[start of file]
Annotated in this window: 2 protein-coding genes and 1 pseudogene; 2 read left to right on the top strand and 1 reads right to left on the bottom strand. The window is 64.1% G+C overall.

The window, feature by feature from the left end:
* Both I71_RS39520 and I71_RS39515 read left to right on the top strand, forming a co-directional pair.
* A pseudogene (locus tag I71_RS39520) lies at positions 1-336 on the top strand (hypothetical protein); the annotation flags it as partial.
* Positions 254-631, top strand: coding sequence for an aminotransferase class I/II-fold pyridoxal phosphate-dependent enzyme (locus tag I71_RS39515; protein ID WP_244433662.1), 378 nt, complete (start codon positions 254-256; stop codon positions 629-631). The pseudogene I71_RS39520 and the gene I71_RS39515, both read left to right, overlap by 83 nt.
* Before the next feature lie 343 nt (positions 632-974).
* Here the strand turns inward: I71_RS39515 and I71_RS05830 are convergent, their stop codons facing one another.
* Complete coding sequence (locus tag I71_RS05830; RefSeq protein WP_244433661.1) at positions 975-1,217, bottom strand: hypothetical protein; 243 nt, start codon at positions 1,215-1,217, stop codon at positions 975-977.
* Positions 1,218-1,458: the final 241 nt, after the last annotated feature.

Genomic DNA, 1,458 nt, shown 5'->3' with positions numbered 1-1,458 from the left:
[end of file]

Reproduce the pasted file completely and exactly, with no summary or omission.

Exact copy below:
Annotated in this window: 2 protein-coding genes and 1 pseudogene; 2 read left to right on the top strand and 1 reads right to left on the bottom strand. The window is 64.1% G+C overall.

The window, feature by feature from the left end:
* Both I71_RS39520 and I71_RS39515 read left to right on the top strand, forming a co-directional pair.
* A pseudogene (locus tag I71_RS39520) lies at positions 1-336 on the top strand (hypothetical protein); the annotation flags it as partial.
* Positions 254-631, top strand: coding sequence for an aminotransferase class I/II-fold pyridoxal phosphate-dependent enzyme (locus tag I71_RS39515; protein ID WP_244433662.1), 378 nt, complete (start codon positions 254-256; stop codon positions 629-631). The pseudogene I71_RS39520 and the gene I71_RS39515, both read left to right, overlap by 83 nt.
* Before the next feature lie 343 nt (positions 632-974).
* Here the strand turns inward: I71_RS39515 and I71_RS05830 are convergent, their stop codons facing one another.
* Complete coding sequence (locus tag I71_RS05830; RefSeq protein WP_244433661.1) at positions 975-1,217, bottom strand: hypothetical protein; 243 nt, start codon at positions 1,215-1,217, stop codon at positions 975-977.
* Positions 1,218-1,458: the final 241 nt, after the last annotated feature.

Genomic DNA, 1,458 nt, shown 5'->3' with positions numbered 1-1,458 from the left: